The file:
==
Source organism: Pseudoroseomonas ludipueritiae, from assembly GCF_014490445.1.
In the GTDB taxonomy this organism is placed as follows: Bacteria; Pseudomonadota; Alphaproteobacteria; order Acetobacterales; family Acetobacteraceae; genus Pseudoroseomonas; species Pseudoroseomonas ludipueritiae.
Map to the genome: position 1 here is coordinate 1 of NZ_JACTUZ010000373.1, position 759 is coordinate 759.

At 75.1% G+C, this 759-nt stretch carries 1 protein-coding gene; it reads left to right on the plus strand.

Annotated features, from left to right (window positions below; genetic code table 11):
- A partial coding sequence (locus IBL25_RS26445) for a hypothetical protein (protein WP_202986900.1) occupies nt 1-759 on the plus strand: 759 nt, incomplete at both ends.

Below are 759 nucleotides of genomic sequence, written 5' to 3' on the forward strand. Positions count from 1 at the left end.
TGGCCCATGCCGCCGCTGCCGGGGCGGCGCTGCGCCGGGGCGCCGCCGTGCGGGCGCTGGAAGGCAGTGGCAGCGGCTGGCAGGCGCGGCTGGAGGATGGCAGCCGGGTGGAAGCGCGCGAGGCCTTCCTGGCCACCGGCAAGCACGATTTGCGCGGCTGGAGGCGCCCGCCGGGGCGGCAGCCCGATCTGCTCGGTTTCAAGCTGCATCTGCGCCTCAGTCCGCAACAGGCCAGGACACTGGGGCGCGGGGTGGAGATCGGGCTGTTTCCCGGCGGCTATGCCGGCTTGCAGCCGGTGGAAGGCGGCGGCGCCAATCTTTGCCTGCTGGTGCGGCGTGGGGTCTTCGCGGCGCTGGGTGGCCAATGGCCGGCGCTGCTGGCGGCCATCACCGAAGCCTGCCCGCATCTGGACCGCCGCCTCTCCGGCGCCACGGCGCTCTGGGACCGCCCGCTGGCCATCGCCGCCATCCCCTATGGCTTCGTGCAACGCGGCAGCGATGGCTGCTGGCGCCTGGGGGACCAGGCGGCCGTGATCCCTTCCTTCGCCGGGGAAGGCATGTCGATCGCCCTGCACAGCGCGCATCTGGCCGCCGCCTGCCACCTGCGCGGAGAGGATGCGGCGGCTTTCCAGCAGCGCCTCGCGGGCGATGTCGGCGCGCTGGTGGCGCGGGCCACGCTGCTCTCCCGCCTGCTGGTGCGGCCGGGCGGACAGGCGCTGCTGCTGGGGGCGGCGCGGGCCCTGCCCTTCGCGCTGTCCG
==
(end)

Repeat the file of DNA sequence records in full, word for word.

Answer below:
Source organism: Pseudoroseomonas ludipueritiae, from assembly GCF_014490445.1.
In the GTDB taxonomy this organism is placed as follows: Bacteria; Pseudomonadota; Alphaproteobacteria; order Acetobacterales; family Acetobacteraceae; genus Pseudoroseomonas; species Pseudoroseomonas ludipueritiae.
Map to the genome: position 1 here is coordinate 1 of NZ_JACTUZ010000373.1, position 759 is coordinate 759.

At 75.1% G+C, this 759-nt stretch carries 1 protein-coding gene; it reads left to right on the plus strand.

Annotated features, from left to right (window positions below; genetic code table 11):
- A partial coding sequence (locus IBL25_RS26445) for a hypothetical protein (protein WP_202986900.1) occupies nt 1-759 on the plus strand: 759 nt, incomplete at both ends.

Below are 759 nucleotides of genomic sequence, written 5' to 3' on the forward strand. Positions count from 1 at the left end.
TGGCCCATGCCGCCGCTGCCGGGGCGGCGCTGCGCCGGGGCGCCGCCGTGCGGGCGCTGGAAGGCAGTGGCAGCGGCTGGCAGGCGCGGCTGGAGGATGGCAGCCGGGTGGAAGCGCGCGAGGCCTTCCTGGCCACCGGCAAGCACGATTTGCGCGGCTGGAGGCGCCCGCCGGGGCGGCAGCCCGATCTGCTCGGTTTCAAGCTGCATCTGCGCCTCAGTCCGCAACAGGCCAGGACACTGGGGCGCGGGGTGGAGATCGGGCTGTTTCCCGGCGGCTATGCCGGCTTGCAGCCGGTGGAAGGCGGCGGCGCCAATCTTTGCCTGCTGGTGCGGCGTGGGGTCTTCGCGGCGCTGGGTGGCCAATGGCCGGCGCTGCTGGCGGCCATCACCGAAGCCTGCCCGCATCTGGACCGCCGCCTCTCCGGCGCCACGGCGCTCTGGGACCGCCCGCTGGCCATCGCCGCCATCCCCTATGGCTTCGTGCAACGCGGCAGCGATGGCTGCTGGCGCCTGGGGGACCAGGCGGCCGTGATCCCTTCCTTCGCCGGGGAAGGCATGTCGATCGCCCTGCACAGCGCGCATCTGGCCGCCGCCTGCCACCTGCGCGGAGAGGATGCGGCGGCTTTCCAGCAGCGCCTCGCGGGCGATGTCGGCGCGCTGGTGGCGCGGGCCACGCTGCTCTCCCGCCTGCTGGTGCGGCCGGGCGGACAGGCGCTGCTGCTGGGGGCGGCGCGGGCCCTGCCCTTCGCGCTGTCCG